Lease Models Could Boost Autonomous Adoption, Says Continental

Renting autonomous features and functions when you want them could be the way to accelerate acceptance and affordability of driverless technology.

This is the opinion of Ralph Lauxmann head of autonomous technology at Continental who believes the current air of realism gusting through the autonomous technology industry can have a positive effect on developer’s business models. Speaking exclusively to TU-Automotive at the 2019 Frankfurt Motor Show (IAA) Lauxmann, said: “We have seen a reduction in the euphoria around the technology. I think that’s exactly what we need to gain the right focus and the right speed for the technology in the cars.

He said the pace of development in the vehicles has yet to be matched by that of the infrastructure they will have to depend upon. Lauxmann said: “Because, combined with the technology in the cars, we need the development of the technology for the infrastructure which is, from my point of view, the main challenge. We need all the sensors, all the ECU and other technologies in the cars and we need the same things in the infrastructure with the right level of connectivity between the two to have the possibility of a safer and more efficient traffic situation than we have today.”

However, an area the industry can address itself could see the spawning of new business models based on the leasing approach where consumers can select autonomous functions as an when they want or need them. In this way, a vehicle user facing a long highway journey that requires them to perform certain tasks while traveling, could activate the car’s driverless function for a certain portion of the trip. Lauxmann explained: “This use case scenario is where it is a privately owned car but it is a leased one. You have the technology on board but you don’t pay for the technology while you are buying the car. Perhaps you will have a contract with a service supplier so that you can activate the functions in the car by paying a certain amount of money. They can then use the technology that is already built into the cars.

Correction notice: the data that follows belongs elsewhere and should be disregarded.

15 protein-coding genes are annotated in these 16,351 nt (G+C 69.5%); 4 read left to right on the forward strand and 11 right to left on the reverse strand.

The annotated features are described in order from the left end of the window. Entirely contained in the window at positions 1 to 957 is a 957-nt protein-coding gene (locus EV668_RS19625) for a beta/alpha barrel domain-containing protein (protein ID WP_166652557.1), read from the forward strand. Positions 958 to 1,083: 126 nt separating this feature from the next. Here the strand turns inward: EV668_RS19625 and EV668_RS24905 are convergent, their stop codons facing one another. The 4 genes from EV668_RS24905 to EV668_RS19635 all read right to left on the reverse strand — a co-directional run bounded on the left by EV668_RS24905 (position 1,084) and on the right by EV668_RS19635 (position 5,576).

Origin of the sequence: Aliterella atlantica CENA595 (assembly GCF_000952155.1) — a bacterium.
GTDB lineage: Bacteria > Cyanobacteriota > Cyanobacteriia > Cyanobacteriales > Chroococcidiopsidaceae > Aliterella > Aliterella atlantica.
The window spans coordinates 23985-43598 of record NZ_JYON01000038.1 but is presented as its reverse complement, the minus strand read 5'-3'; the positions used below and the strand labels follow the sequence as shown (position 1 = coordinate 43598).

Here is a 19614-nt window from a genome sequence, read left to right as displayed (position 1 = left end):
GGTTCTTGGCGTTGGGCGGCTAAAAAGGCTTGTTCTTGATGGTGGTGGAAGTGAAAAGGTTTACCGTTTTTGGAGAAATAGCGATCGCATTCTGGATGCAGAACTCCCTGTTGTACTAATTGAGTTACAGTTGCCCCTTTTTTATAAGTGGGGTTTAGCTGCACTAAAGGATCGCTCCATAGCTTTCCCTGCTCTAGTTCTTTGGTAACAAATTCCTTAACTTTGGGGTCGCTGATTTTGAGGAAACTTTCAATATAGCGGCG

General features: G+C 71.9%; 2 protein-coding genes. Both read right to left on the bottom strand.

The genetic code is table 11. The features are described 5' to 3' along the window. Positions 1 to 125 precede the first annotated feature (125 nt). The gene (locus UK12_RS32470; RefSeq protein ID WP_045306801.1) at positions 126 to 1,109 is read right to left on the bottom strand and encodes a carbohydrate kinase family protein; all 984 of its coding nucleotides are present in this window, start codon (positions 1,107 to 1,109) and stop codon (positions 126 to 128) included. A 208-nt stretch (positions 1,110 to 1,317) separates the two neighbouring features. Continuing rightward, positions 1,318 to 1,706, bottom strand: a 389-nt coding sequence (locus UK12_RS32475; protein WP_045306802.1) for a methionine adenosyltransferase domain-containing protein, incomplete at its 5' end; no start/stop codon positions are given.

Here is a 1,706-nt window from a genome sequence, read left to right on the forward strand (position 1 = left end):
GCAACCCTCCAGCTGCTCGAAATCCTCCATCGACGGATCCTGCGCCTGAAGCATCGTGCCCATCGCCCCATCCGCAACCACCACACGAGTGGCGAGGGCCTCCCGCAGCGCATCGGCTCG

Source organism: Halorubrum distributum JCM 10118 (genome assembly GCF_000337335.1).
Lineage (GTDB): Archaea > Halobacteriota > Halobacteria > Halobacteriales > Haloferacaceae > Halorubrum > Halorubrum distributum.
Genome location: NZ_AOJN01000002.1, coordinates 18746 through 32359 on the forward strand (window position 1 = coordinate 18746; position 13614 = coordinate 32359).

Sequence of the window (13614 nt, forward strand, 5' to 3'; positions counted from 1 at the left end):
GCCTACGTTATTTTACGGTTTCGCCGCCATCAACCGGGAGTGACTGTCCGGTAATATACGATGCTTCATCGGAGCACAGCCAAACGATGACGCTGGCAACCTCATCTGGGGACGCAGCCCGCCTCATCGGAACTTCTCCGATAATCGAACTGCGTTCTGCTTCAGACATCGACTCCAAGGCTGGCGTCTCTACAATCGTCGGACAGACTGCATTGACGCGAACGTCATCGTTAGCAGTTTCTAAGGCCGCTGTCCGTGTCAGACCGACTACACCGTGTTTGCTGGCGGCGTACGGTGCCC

“If we think in these ways with new business ideas, then I think the introduction of autonomous driving modes in those privately owned cars could see a faster take-up than if the consumer has to pay for the technology as they have to today in the traditional business model. This is where we have to change things.”

He added that accepting the costs of the technology required for full autonomy will see the technology plotting a course to the applications that can bear this cost. Lauxmann said: “I distinguish between the use case when a fleet is handling autonomous driving cars or if the cars are privately owned. In the case of the fleet, there is a real business case to consider because if they can extend the driving time of a truck or you can run the people movers for robo-taxis 24/7 with the labor doing the maintenance and not sitting in the car, then the business case allows the bringing in of very expensive technology.”